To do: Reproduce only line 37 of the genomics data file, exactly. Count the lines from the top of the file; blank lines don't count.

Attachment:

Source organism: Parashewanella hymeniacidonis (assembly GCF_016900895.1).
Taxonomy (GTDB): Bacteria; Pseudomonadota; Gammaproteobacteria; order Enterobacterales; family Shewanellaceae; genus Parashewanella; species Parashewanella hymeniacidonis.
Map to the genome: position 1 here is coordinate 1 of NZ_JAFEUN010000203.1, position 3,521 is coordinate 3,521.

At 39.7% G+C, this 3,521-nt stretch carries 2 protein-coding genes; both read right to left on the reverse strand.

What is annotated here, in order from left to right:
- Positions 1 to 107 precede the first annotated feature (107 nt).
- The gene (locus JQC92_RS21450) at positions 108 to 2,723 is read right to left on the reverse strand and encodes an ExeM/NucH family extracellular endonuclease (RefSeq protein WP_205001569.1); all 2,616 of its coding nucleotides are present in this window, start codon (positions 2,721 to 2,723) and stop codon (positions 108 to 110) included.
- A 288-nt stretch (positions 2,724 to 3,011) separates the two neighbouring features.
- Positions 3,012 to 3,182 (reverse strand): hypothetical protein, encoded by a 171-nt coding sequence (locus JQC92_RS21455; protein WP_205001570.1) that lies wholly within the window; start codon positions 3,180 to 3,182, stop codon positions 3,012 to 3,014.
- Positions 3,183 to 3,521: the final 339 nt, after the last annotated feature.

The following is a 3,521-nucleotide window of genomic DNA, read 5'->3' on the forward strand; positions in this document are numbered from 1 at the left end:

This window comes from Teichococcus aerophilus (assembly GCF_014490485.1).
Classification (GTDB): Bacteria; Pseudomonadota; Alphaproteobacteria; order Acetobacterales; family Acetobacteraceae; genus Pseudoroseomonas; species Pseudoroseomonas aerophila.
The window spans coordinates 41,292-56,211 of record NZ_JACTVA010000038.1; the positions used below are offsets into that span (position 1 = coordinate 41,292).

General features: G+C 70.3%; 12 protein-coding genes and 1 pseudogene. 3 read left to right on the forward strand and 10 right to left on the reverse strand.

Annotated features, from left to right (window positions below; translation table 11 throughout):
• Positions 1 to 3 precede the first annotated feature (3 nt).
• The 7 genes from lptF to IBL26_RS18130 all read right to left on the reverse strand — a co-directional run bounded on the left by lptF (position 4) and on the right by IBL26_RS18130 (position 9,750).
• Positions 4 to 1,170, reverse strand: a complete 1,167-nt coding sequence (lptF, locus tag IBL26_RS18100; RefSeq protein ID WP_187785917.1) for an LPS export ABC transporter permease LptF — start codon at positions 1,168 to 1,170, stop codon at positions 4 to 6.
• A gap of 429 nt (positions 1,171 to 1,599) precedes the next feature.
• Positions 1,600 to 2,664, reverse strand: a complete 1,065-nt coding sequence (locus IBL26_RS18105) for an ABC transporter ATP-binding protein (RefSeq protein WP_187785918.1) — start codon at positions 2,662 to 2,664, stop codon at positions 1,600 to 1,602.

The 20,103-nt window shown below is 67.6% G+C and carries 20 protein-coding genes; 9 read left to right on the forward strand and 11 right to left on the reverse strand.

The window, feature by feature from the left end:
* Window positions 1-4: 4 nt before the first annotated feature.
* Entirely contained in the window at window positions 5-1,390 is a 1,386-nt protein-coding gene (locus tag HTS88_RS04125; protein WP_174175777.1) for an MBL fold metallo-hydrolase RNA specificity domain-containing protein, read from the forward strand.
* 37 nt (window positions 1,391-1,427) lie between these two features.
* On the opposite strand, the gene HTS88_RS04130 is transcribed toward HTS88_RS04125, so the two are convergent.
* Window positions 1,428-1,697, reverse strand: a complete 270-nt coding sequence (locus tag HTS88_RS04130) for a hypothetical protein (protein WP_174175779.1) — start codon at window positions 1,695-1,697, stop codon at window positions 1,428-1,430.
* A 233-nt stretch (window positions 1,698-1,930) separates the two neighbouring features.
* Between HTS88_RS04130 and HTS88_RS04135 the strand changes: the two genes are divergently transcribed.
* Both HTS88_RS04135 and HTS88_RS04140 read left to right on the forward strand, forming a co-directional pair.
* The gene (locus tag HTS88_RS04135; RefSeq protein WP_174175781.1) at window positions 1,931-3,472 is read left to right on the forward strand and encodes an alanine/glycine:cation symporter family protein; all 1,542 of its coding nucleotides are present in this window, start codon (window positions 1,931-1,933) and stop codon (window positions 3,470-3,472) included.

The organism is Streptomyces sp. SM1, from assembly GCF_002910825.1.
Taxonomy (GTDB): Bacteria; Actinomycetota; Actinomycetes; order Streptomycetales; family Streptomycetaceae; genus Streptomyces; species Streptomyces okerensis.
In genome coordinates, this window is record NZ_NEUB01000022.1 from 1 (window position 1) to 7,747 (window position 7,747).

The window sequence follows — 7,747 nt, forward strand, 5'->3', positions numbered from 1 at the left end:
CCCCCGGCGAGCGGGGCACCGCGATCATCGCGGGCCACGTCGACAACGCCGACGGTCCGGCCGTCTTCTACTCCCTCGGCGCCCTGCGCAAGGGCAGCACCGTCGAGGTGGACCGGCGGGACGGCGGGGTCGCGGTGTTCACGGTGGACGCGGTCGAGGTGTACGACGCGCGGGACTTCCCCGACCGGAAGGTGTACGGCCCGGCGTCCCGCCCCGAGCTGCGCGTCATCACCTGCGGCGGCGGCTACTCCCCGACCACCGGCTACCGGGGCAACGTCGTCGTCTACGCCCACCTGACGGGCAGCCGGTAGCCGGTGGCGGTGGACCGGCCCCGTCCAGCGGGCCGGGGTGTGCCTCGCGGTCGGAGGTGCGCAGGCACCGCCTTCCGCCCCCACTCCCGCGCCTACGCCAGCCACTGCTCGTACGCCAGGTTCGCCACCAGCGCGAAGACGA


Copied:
CCCCCGGCGAGCGGGGCACCGCGATCATCGCGGGCCACGTCGACAACGCCGACGGTCCGGCCGTCTTCTACTCCCTCGGCGCCCTGCGCAAGGGCAGCACCGTCGAGGTGGACCGGCGGGACGGCGGGGTCGCGGTGTTCACGGTGGACGCGGTCGAGGTGTACGACGCGCGGGACTTCCCCGACCGGAAGGTGTACGGCCCGGCGTCCCGCCCCGAGCTGCGCGTCATCACCTGCGGCGGCGGCTACTCCCCGACCACCGGCTACCGGGGCAACGTCGTCGTCTACGCCCACCTGACGGGCAGCCGGTAGCCGGTGGCGGTGGACCGGCCCCGTCCAGCGGGCCGGGGTGTGCCTCGCGGTCGGAGGTGCGCAGGCACCGCCTTCCGCCCCCACTCCCGCGCCTACGCCAGCCACTGCTCGTACGCCAGGTTCGCCACCAGCGCGAAGACGA